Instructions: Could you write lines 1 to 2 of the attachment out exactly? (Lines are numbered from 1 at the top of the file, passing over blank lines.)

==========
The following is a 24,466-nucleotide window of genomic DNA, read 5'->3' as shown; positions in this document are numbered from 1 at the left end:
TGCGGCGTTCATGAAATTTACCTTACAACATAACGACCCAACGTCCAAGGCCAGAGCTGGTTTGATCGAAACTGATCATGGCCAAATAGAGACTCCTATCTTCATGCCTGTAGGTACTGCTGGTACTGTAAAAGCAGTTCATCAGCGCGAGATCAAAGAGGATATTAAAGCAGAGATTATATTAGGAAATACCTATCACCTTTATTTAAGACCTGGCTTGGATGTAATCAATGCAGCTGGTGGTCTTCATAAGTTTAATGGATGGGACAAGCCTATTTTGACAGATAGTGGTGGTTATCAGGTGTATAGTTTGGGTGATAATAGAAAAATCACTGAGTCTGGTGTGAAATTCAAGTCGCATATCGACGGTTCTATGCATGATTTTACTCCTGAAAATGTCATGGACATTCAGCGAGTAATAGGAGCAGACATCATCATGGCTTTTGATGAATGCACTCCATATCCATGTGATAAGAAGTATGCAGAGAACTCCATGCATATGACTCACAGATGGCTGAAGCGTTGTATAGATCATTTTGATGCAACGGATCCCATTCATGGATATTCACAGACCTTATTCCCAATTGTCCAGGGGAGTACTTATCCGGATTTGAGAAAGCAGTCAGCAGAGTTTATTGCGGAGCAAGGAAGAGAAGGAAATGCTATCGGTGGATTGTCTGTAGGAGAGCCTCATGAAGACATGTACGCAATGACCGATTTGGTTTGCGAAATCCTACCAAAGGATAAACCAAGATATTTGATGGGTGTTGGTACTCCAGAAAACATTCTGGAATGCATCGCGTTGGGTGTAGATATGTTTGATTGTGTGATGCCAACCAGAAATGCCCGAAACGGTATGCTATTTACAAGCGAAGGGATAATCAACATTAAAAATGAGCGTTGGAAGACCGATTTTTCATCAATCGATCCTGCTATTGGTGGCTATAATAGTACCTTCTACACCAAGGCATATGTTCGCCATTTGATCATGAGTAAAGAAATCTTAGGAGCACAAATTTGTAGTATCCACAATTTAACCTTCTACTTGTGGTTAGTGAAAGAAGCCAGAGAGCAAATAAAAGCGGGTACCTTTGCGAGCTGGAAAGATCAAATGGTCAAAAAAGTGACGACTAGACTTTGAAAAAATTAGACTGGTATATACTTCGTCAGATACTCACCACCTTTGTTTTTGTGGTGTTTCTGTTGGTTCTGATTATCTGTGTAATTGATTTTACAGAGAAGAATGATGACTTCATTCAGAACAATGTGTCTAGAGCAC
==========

The following is a 24,466-nucleotide window of genomic DNA, read 5'->3' as shown; positions in this document are numbered from 1 at the left end:
TGCGGCGTTCATGAAATTTACCTTACAACATAACGACCCAACGTCCAAGGCCAGAGCTGGTTTGATCGAAACTGATCATGGCCAAATAGAGACTCCTATCTTCATGCCTGTAGGTACTGCTGGTACTGTAAAAGCAGTTCATCAGCGCGAGATCAAAGAGGATATTAAAGCAGAGATTATATTAGGAAATACCTATCACCTTTATTTAAGACCTGGCTTGGATGTAATCAATGCAGCTGGTGGTCTTCATAAGTTTAATGGATGGGACAAGCCTATTTTGACAGATAGTGGTGGTTATCAGGTGTATAGTTTGGGTGATAATAGAAAAATCACTGAGTCTGGTGTGAAATTCAAGTCGCATATCGACGGTTCTATGCATGATTTTACTCCTGAAAATGTCATGGACATTCAGCGAGTAATAGGAGCAGACATCATCATGGCTTTTGATGAATGCACTCCATATCCATGTGATAAGAAGTATGCAGAGAACTCCATGCATATGACTCACAGATGGCTGAAGCGTTGTATAGATCATTTTGATGCAACGGATCCCATTCATGGATATTCACAGACCTTATTCCCAATTGTCCAGGGGAGTACTTATCCGGATTTGAGAAAGCAGTCAGCAGAGTTTATTGCGGAGCAAGGAAGAGAAGGAAATGCTATCGGTGGATTGTCTGTAGGAGAGCCTCATGAAGACATGTACGCAATGACCGATTTGGTTTGCGAAATCCTACCAAAGGATAAACCAAGATATTTGATGGGTGTTGGTACTCCAGAAAACATTCTGGAATGCATCGCGTTGGGTGTAGATATGTTTGATTGTGTGATGCCAACCAGAAATGCCCGAAACGGTATGCTATTTACAAGCGAAGGGATAATCAACATTAAAAATGAGCGTTGGAAGACCGATTTTTCATCAATCGATCCTGCTATTGGTGGCTATAATAGTACCTTCTACACCAAGGCATATGTTCGCCATTTGATCATGAGTAAAGAAATCTTAGGAGCACAAATTTGTAGTATCCACAATTTAACCTTCTACTTGTGGTTAGTGAAAGAAGCCAGAGAGCAAATAAAAGCGGGTACCTTTGCGAGCTGGAAAGATCAAATGGTCAAAAAAGTGACGACTAGACTTTGAAAAAATTAGACTGGTATATACTTCGTCAGATACTCACCACCTTTGTTTTTGTGGTGTTTCTGTTGGTTCTGATTATCTGTGTAATTGATTTTACAGAGAAGAATGATGACTTCATTCAGAACAATGTGTCTAGAGCAC